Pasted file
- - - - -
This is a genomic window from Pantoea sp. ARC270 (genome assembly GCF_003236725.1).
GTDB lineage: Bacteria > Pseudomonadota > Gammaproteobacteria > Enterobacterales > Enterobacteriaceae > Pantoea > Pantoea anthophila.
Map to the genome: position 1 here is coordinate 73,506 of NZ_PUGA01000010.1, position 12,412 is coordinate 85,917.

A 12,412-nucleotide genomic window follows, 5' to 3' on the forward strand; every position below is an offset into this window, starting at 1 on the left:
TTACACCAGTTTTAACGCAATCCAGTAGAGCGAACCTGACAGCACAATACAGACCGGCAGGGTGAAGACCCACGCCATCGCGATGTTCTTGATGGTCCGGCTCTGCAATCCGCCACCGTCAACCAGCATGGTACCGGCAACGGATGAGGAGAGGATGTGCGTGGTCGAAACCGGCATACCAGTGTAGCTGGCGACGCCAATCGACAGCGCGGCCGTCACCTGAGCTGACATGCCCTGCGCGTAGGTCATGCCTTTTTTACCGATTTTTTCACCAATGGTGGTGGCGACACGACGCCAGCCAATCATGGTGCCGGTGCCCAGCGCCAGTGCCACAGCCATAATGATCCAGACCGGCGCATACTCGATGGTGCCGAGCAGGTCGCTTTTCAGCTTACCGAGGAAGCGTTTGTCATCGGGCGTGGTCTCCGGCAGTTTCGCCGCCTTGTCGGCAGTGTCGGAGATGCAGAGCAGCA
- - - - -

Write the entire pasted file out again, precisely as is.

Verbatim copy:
This is a genomic window from Pantoea sp. ARC270 (genome assembly GCF_003236725.1).
GTDB lineage: Bacteria > Pseudomonadota > Gammaproteobacteria > Enterobacterales > Enterobacteriaceae > Pantoea > Pantoea anthophila.
Map to the genome: position 1 here is coordinate 73,506 of NZ_PUGA01000010.1, position 12,412 is coordinate 85,917.

A 12,412-nucleotide genomic window follows, 5' to 3' on the forward strand; every position below is an offset into this window, starting at 1 on the left:
TTACACCAGTTTTAACGCAATCCAGTAGAGCGAACCTGACAGCACAATACAGACCGGCAGGGTGAAGACCCACGCCATCGCGATGTTCTTGATGGTCCGGCTCTGCAATCCGCCACCGTCAACCAGCATGGTACCGGCAACGGATGAGGAGAGGATGTGCGTGGTCGAAACCGGCATACCAGTGTAGCTGGCGACGCCAATCGACAGCGCGGCCGTCACCTGAGCTGACATGCCCTGCGCGTAGGTCATGCCTTTTTTACCGATTTTTTCACCAATGGTGGTGGCGACACGACGCCAGCCAATCATGGTGCCGGTGCCCAGCGCCAGTGCCACAGCCATAATGATCCAGACCGGCGCATACTCGATGGTGCCGAGCAGGTCGCTTTTCAGCTTACCGAGGAAGCGTTTGTCATCGGGCGTGGTCTCCGGCAGTTTCGCCGCCTTGTCGGCAGTGTCGGAGATGCAGAGCAGCA